Matthew Steger WIN Elizabethtown

Modular vs. Manufactured vs. Stick-Built

Occasionally during home inspections, I run across modular homes. When I find them, I explain to my client what they are and how they differ from stick-built homes.

Modular homes are built in pieces in a factory which keeps conditions such as rain, wind, or snow at bay. Stick-built homes are built onsite with lumber and other components pieced together. A modular home can be completed in the factory in a week or two whereas a stick-built home often takes 3~4 months.

The large pieces of a modular home are trucked to the site where a permanent foundation (normally consisting of either concrete block or poured concrete) has been completed and is awaiting the home’s pieces to arrive. Using a crane, the large pieces of the home are picked off the truck and loaded and fastened into place. A modular home can be in as few pieces as 2 (a small ranch) and sometimes as many pieces as 8 or 10. Things like dormers are separate pieces which get loaded and secured to the roof. Decks, patios, the air conditioning compressor unit, etc. are then installed.

The easy way for an inspector to determine the type of home he is inspecting is to look in the attic. Since the modular home was put together in pieces, the meeting location of the roof framing (trusses) will be in halves running down the center of the attic. The larger pieces are often called ‘boxes’ since they resemble partially empty boxes once they leave the factory. Normally, there will be vertical framing from the right and left (or front and rear) roof trusses with a small space between them. The framing is secured together, but the truss halves are the tell-tale sign. In conventional stick-built homes using trusses for the roof framing, the roof trusses are generally going to be a single truss running the full depth of the attic (roof structure) with no break in the center. The ‘break’ in the center in the modular home roof’s framing is the indicator. Similar seams are often also visible in the basement due to the halves coming together like mentioned above in the attic.

The home’s ‘boxes’ are joined together with hardware, drywall joints are completed, flooring is finished to create a ‘seamless’ look, and there is often no easy indication that the home was built in pieces without knowing the proper places to look. As mentioned above, modular homes are built in factories under ideal conditions. There’s no rain, wind, or snow to get into the home while it’s being completed, inspections are completed within the factory, and each of these can help lead to a very high quality home.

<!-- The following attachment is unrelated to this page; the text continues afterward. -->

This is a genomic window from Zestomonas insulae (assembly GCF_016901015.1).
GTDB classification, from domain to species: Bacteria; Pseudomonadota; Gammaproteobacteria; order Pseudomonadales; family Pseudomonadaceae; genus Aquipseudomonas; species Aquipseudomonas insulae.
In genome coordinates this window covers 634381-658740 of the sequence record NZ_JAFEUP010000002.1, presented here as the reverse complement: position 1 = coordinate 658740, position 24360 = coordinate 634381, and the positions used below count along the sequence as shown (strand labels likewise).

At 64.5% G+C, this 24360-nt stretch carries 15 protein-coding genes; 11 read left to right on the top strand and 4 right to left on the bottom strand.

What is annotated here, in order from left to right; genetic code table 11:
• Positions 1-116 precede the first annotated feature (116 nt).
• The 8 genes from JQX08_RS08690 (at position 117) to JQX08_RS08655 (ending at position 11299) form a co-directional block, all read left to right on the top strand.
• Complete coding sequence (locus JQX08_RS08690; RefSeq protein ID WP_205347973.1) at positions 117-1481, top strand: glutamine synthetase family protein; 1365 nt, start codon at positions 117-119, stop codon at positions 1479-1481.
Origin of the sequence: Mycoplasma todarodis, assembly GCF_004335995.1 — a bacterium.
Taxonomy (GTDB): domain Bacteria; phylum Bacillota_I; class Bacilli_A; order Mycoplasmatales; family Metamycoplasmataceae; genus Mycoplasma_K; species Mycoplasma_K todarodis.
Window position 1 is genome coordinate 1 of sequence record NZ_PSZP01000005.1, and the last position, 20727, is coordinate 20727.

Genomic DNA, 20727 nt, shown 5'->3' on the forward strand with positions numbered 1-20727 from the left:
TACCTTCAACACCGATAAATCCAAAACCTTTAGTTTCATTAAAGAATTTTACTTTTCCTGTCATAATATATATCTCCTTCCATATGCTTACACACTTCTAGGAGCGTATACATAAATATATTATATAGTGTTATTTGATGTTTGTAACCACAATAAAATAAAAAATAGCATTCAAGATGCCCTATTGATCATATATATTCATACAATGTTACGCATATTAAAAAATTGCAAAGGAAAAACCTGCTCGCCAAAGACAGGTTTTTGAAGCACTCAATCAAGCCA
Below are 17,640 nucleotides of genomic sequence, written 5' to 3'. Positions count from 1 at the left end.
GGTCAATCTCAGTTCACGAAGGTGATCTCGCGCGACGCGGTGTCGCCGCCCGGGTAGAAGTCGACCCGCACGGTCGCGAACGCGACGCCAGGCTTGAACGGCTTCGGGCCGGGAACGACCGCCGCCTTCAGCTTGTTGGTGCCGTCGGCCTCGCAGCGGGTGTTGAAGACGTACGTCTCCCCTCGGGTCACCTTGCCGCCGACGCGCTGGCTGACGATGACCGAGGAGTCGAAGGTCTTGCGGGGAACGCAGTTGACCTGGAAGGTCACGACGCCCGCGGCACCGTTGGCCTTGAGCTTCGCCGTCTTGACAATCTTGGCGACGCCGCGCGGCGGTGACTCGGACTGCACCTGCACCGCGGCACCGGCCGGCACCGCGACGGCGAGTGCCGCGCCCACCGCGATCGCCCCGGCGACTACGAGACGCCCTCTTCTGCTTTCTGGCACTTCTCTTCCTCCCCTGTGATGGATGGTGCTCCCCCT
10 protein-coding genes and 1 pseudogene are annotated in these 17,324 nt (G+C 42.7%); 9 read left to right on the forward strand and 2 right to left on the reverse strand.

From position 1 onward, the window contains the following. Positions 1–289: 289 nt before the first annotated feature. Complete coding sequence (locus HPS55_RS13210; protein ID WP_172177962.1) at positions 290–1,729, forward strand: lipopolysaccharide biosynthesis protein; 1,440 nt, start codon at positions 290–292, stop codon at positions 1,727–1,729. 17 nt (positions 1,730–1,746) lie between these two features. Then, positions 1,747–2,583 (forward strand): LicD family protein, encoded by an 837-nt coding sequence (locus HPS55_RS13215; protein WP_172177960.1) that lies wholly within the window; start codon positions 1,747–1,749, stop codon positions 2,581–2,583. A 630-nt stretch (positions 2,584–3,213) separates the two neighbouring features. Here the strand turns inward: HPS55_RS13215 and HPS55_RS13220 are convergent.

Manufactured homes (called ‘mobile homes’ pre-1976) are very similar to modular homes in many ways. Again, they are built inside factories where quality control can be better than stick-built onsite plus no weather to impact the construction. Manufactured homes are constructed on a permanent chassis (an underside metal frame like a car or truck). Manufactured homes are most often 1-piece (single-wide) or 2-piece (double-wide), trucked to the location, and then placed onto a foundation. Most manufactured homes are placed on top of strategically placed series of piers (most often concrete block piers) with tie downs cemented into the ground, their wheels and axels are detached but most often left under the home. Sometimes manufactured homes are placed onto permanent perimeter concrete foundations like a stick-built home and I’ve inspected some with full basements. Unlike nearly all modular homes, manufactured homes don’t have attics. Also, manufactured homes are built to HUD codes (called the Manufactured Home Construction and Safety Standards), not the IRC (International Residential Code) that stick-built and modular homes are built to. HUD codes and the IRC do vary in some respects.  Currently, PA is on the 2015 IRC (updated every 3 years but not necessarily adopted by PA every time a new version is rolled out). Also, manufactured homes will have a HUD tag (a small metal plate with a unique serial number) on each section normally at one of the exterior corners. A double-wide, for example, will have 2 tags installed normally with sequential serial numbers.

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© 2020 Matthew Steger

Matthew Steger, owner/inspector of WIN Home Inspection, is a Certified Level 1 Infrared Thermographer, an ASHI Certified Inspector (ACI), and an electrical engineer. He can be reached at: 717-361-9467 or msteger@wini.com.

WIN Home Inspection has provided a wide array of home inspection services in the Lancaster, PA area since 2002. This article was authored by Matthew Steger, ACI - owner of WIN Home Inspection in Lancaster, PA. No article, or portion thereof, may be reproduced or copied without prior written consent of Matthew Steger.